@anonymous: Knowing first-hand how I felt when I received hats, during chemo, it was a pleasure to put this lens together.

    • lesliesinclair profile image

      lesliesinclair 5 years ago

      @anonymous: Encouragement is its own reward. Thanks for spending time here.

    • lesliesinclair profile image

      lesliesinclair 5 years ago

      @anonymous: Thanks to the wonderful people who created the patterns, and to folks like you, more cancer patients will have gifts of hats.

    • Gypzeerose profile image

      Rose Jones 5 years ago

      This lens brought bad memories for me, as I thought of my own cancer and chemotherapy. Nonetheless, it saved my life! You put a lot of work into this lens and it will help a lot of people: Angel Blessed!

    • goo2eyes lm profile image

      goo2eyes lm 5 years ago

      after the chemo, kids would need something to cover their heads. can't expect them to wear turbans so hats are much better. angel blessings for this charitable cause.

    • profile image

      Ladyeaglefeather 5 years ago

      wow, you do some much to help. Thank-you for this lens. I didn't know, about this.

    • lesliesinclair profile image

      lesliesinclair 6 years ago

      @blue22d: It's wonderful to be one small link in a huge chain. When someone shares a crafty pattern, they really start the chain.

    • lesliesinclair profile image

      lesliesinclair 6 years ago

      @sousababy: Yes, those knitters are really grand. For some, it's a full-time retirement vocation, and what would the wearers do without them!

    • lesliesinclair profile image

      lesliesinclair 6 years ago

      @julieannbrady: Thanks. I've subsequently found this same hat pattern at many websites, so I can tell it's popular.

    • lesliesinclair profile image

      lesliesinclair 6 years ago

      @sarahrk lm: Bless you, Auntie! He will remember your loving act long after chemo ends, each time he puts on a hat.

    • lesliesinclair profile image

      lesliesinclair 6 years ago

      @Monika Weise: Four is a huge number of cancer survivors in one family. They are blessed to have your care.

    • lesliesinclair profile image

      lesliesinclair 6 years ago

      @sarahrk lm: Way to go, Auntie! He'll remember that loving act long after his chemo ends!

    • profile image

      anonymous 6 years ago

      great work your doing here, enjoyed seeing how you help others.

    • profile image

      anonymous 6 years ago

      What a wonderful opportunity to serve those who are experiencing cancer and such an excellent presentation of resources. I love how the hats are so varied for age and for personality and style....blessed!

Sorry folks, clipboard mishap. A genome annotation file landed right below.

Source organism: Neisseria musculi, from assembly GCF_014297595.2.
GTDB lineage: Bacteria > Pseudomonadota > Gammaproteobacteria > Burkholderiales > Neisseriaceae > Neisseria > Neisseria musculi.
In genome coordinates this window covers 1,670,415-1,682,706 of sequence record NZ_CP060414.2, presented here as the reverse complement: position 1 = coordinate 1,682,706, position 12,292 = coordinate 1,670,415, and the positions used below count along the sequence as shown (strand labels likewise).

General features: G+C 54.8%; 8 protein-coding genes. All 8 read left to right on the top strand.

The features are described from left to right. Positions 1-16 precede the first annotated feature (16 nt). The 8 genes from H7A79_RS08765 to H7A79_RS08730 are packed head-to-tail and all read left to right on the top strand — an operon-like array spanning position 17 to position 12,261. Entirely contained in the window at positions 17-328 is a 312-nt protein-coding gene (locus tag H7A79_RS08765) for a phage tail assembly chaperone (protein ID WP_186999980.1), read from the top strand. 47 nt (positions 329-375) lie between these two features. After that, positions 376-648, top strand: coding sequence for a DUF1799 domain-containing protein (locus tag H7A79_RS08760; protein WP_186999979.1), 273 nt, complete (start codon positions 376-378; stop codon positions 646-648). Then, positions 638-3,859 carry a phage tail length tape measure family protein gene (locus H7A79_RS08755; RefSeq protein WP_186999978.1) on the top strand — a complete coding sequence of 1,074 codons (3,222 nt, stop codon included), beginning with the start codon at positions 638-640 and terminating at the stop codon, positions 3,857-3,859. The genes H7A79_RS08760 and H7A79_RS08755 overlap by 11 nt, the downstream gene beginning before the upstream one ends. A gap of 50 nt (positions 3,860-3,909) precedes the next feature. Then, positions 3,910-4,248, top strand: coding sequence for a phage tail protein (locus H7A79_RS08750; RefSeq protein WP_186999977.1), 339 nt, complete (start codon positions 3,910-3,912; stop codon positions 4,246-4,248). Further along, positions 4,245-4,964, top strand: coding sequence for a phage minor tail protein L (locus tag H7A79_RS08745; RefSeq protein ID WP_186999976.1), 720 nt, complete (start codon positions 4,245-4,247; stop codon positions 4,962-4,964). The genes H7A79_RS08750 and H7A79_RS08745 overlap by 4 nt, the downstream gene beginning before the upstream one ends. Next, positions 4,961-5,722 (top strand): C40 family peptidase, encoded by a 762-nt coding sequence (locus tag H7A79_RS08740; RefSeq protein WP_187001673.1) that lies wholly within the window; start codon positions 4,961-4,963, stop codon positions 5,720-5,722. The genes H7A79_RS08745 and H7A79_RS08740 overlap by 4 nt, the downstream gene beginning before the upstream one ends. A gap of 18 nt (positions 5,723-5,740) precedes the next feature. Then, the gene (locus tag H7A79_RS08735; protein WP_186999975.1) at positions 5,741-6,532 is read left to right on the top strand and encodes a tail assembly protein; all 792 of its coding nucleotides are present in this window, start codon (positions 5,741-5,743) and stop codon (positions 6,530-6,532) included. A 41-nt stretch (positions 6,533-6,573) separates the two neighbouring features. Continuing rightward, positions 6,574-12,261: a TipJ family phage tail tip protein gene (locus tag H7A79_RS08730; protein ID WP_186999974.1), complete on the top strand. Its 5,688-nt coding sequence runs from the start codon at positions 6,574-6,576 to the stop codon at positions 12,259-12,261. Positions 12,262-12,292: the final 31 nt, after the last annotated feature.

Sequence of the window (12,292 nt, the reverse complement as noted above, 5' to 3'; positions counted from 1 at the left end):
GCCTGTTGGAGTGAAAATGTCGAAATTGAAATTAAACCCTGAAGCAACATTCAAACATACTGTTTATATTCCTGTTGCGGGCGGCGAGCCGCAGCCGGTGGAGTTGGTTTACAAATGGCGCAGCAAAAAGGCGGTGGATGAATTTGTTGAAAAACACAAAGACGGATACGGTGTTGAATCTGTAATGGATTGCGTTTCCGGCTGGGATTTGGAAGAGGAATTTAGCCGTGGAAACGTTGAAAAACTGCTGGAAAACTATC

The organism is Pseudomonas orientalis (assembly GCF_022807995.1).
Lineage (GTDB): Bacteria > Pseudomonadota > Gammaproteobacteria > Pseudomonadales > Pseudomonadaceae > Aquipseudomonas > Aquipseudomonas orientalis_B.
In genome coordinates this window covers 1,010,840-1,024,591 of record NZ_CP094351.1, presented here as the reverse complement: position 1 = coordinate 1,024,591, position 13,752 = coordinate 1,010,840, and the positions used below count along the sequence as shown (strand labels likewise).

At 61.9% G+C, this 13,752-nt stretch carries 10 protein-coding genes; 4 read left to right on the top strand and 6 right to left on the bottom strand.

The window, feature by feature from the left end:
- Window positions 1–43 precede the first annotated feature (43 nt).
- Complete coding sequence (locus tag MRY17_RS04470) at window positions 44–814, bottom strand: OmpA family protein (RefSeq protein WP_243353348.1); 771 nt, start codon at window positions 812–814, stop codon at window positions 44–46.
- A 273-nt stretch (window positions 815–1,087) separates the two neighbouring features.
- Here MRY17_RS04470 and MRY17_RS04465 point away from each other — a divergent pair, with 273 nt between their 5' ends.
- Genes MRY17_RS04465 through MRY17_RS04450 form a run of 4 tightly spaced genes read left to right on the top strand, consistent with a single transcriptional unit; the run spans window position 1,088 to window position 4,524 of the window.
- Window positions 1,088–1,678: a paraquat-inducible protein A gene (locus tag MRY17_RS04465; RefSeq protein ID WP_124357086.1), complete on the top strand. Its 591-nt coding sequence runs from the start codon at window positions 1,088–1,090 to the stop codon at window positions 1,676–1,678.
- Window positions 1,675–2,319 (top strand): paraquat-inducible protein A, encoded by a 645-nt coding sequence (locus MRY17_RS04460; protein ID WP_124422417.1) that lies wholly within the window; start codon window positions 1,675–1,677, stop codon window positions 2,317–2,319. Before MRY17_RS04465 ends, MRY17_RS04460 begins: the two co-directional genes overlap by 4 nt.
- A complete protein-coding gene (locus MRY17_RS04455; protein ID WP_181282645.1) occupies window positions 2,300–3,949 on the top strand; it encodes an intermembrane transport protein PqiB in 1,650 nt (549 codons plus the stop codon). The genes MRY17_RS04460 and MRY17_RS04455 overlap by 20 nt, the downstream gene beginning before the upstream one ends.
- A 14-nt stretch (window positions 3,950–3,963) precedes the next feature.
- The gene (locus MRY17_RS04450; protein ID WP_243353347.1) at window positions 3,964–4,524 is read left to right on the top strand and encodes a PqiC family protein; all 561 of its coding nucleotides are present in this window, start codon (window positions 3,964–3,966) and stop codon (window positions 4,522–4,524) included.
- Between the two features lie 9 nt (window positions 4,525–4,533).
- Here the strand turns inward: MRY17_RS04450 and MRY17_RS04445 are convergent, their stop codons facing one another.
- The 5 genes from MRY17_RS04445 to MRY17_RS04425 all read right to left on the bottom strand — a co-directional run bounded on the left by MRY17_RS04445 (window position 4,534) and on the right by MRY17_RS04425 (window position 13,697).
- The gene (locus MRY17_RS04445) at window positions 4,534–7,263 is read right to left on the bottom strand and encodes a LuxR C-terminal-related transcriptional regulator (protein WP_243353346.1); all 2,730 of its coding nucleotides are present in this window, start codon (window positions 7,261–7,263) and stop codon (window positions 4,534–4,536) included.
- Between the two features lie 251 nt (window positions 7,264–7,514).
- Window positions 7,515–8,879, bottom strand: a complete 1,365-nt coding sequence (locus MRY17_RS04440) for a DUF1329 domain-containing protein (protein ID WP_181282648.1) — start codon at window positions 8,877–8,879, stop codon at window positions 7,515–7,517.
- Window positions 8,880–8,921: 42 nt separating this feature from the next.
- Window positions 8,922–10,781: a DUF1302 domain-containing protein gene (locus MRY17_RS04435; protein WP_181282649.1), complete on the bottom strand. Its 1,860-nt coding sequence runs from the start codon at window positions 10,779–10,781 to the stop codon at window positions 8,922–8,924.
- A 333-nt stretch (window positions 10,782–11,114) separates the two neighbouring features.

• blue22d profile image

      blue22d 6 years ago

      Oh the hats for the children, how wonderful. I can do that! I can crochet them. Bless you Papier. Your lens will help others.

    • sousababy profile image

      sousababy 6 years ago

      I have always had the utmost respect and admiration for those who knit caps for babies at the hospitals where I have worked. This is such a fabulous resource. I am not a knitter but I really love to purchase these for others. Thank you so much for sharing.

      Stay well,


    • profile image

      julieannbrady 6 years ago

      Ah, I sure do love what you have presented ... very inspirational ... very cute too: Crochet Bev's Bear Beanie !!

    • sarahrk lm profile image

      sarahrk lm 6 years ago

      I recently knitted about a dozen hats for my 18 year old nephew who was being treated for cancer. It felt good to do it and he would choose the colors.

    • lesliesinclair profile image

      lesliesinclair 6 years ago

      @Monika Weise: thanks Monika, and everyone for your responses. I can't imagine having four family members who have had cancer, but it really makes the rise in cancer cases very personal.

    • HealthfulMD profile image

      Kirsti A. Dyer 6 years ago from Northern California

      Lots of great resources.

    • Monika Weise profile image

      Monika Weise 6 years ago from Indianapolis, IN USA

      Thank you so much for doing this lens. Four of my family members have had cancer and I really appreciate this lens.

    • hlkljgk profile image

      hlkljgk 6 years ago from Western Mass

      thanks for the resources.

    • Faye Rutledge profile image

      Faye Rutledge 6 years ago from Concord VA

      This is a great idea. :)

    • profile image

      anonymous 9 years ago

      Thanks, this was a helpful site. Many good ideas!